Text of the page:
Hong Kong taxis and their Japan connection | Mutantfrog Travelogue

25 Nov 2014 | Author: | Comments Off on Hong Kong taxis and their Japan connection | Mutantfrog Travelogue

Hong Kong taxis and their Japan connection

During my New Year#8217;s trip to Hong Kong, I managed to ride in a taxi only once. I was at Hong Kong International Airport and I needed to get to Mui Wo on the other side of the island of Lantau, where I was spending the night.

This required a fairly expensive ride up and down a giant mountain in the middle of the island, but fortunately I got to split the fare with a friendly Cathay Pacific pilot who didn#8217;t want to wait for the next elusive blue taxi.

You see, in Hong Kong, there are three kinds of taxis. In central Hong Kong and Kowloon, the most developed parts, you mostly see #8220;red taxis#8221; which are licensed to serve the urban center. In the New Territories to the north, you see #8220;green taxis#8221; which are limited to the New Territories.

Lantau likewise has its own fleet of #8220;blue taxis.#8221; If you are traveling solely on Lantau, your only option is the blue taxi: a red or green taxi is not allowed to carry you. Which is a shame because there are a LOT of red taxis at the airport.

I ended up calling a dispatcher (after waiting for a few minutes to see if a blue taxi would show up at random). Ten minutes later, a blue taxi showed up, and the pilot and I began a long trek across Lantau.

Most of the island is undeveloped mountains and hills, and the road crossing through the middle is in a never-ending process of being widened to two lanes. I learned from my traveling companion that driving is tightly restricted on Lantau, and even if you have a car there (which requires a special permit) you can#8217;t drive it around during the day#8212;only at night. The poor throughput on the mountain road was enough to convince me that said policy was justified.

Our journey gave me plenty of time to notice something odd about the cab. It used to be Japanese, and in fact it still had a few Japanese stickers in the window, including a peeling and somewhat outdated fare quote in yen.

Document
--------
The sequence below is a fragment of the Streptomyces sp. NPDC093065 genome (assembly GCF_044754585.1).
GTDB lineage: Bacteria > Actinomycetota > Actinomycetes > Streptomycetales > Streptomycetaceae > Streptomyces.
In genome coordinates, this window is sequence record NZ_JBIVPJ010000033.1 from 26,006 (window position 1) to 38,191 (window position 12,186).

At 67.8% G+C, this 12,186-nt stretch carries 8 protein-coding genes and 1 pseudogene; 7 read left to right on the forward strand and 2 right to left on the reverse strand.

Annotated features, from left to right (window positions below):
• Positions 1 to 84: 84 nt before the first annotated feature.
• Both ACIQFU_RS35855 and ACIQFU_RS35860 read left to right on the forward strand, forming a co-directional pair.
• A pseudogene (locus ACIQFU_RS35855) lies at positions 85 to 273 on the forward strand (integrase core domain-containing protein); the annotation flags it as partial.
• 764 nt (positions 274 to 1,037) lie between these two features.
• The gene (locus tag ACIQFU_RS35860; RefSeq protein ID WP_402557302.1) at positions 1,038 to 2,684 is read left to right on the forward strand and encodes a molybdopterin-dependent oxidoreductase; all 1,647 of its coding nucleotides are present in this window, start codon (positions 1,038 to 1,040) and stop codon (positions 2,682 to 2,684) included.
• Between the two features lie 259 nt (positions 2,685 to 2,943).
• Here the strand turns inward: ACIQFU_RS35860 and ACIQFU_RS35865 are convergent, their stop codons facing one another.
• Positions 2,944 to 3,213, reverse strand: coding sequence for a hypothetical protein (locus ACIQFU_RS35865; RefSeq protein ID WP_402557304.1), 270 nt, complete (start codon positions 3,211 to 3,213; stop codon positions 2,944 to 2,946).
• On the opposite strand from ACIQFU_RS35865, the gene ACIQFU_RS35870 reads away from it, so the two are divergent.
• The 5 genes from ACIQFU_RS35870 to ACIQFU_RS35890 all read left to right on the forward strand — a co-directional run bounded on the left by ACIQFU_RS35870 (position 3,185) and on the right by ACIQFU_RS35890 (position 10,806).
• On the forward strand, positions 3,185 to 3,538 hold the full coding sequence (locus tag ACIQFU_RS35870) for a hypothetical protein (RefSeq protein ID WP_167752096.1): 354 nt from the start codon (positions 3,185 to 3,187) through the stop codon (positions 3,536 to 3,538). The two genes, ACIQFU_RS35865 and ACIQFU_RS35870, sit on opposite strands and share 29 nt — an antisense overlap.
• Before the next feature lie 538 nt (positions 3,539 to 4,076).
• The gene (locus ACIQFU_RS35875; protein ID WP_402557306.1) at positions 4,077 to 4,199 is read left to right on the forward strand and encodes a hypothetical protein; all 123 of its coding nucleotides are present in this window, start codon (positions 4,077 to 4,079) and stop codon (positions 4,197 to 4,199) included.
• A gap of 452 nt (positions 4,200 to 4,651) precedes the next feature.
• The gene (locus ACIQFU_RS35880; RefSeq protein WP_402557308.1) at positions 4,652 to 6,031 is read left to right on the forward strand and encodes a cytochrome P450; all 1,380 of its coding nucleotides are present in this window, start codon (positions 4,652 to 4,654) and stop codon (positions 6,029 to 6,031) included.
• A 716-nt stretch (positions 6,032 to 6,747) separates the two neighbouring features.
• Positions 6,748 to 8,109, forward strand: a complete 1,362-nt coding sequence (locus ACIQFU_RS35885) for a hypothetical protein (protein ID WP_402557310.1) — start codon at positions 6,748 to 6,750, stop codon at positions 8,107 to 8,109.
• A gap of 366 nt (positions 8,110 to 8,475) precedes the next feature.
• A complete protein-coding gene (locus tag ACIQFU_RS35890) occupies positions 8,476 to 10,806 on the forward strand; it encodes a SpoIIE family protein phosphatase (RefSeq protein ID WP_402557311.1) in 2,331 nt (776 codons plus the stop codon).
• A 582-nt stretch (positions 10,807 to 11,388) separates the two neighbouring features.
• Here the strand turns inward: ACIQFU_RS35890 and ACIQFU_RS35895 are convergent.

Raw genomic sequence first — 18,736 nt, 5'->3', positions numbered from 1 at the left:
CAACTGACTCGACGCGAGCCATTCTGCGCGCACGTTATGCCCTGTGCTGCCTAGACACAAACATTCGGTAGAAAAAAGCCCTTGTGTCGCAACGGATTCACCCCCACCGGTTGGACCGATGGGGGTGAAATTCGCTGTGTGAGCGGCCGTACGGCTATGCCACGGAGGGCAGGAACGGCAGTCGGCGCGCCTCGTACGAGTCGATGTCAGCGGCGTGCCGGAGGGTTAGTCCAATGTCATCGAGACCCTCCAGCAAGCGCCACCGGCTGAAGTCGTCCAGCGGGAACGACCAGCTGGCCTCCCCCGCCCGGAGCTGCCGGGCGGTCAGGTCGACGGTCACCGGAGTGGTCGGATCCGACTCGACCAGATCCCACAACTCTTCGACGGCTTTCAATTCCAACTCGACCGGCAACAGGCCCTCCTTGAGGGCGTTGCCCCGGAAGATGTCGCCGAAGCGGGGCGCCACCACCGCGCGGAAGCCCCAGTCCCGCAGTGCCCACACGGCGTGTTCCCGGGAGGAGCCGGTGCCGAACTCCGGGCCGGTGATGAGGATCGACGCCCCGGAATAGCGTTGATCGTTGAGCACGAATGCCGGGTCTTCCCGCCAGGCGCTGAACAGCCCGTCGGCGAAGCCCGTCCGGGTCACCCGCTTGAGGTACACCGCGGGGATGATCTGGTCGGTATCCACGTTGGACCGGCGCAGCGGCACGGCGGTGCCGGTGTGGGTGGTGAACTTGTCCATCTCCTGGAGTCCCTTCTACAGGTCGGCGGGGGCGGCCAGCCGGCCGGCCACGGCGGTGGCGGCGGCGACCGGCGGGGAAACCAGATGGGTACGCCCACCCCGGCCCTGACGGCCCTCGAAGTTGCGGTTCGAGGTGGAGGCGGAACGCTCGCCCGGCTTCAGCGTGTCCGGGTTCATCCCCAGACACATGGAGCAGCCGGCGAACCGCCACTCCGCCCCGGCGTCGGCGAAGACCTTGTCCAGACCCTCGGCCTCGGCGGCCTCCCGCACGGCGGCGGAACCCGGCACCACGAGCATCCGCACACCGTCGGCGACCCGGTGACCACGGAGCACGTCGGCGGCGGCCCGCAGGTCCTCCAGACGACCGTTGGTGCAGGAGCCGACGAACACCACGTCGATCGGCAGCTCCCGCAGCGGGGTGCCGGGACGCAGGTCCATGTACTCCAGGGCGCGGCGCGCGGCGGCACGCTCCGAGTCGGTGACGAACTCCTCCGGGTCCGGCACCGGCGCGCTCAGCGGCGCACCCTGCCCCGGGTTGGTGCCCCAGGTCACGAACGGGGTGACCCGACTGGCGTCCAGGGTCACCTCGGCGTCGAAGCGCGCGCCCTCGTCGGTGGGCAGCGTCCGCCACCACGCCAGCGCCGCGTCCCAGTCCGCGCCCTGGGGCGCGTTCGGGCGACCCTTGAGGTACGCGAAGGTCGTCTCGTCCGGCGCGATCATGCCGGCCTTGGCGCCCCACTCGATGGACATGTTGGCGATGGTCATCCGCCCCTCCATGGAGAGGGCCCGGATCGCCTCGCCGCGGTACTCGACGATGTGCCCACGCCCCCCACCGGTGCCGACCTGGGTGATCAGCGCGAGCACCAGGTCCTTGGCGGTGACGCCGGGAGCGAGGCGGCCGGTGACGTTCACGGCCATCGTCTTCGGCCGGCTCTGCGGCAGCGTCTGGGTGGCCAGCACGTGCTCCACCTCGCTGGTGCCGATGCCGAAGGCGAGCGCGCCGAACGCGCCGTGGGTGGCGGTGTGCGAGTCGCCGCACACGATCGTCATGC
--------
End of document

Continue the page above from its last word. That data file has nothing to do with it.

It turns out that, at least according to Wikipedia, #8220;almost all taxis in Hong Kong are Toyota Comfort #8220;#8212;the same model as the boxy taxis and police cars found all over Japan. After spotting this example, I spent quite some time getting intensely interested in Hong Kong taxis, and I noticed that this was not a one-off: many other Hong Kong taxis carry Japanese markings here and there. In some taxi windows, I could see spots where the stickers had been removed.

What led to this practice? I can#8217;t say for sure, although I can give some plausible reasons.

One is that cars lose value pretty quickly in Japan because of stringent roadworthiness testing (#8220; shaken #8220;) requirements which make older cars prohibitively expensive to keep. As a result, exporting is a big business: a person who doesn#8217;t want to pay for the inspection is often happy to sell their car to an exporter for a bargain price. Then the exporter can ship it to Australia, Russia, Hong Kong or elsewhere, sell it to a local and collect a tidy profit.

Hong Kong is also the closest left-hand drive territory to Japan. which makes it a natural market for used Japanese cars: they fit right in, much moreso than they would in Korea, Taiwan or mainland China (where people drive on the right).

Hong Kong shares the crowdedness and hilly terrain which Japanese taxis are (I assume) well designed to handle.

I#8217;m sure there#8217;s some funky tax or regulatory reason for this as well, which some friendly commenter will point out.

Anyway, Mui Wo, my final destination, was an odd corner of civilization, and it served to show me that even Hong Kong, the most modern and developed part of China, still has its little pockets of Third Worldliness.

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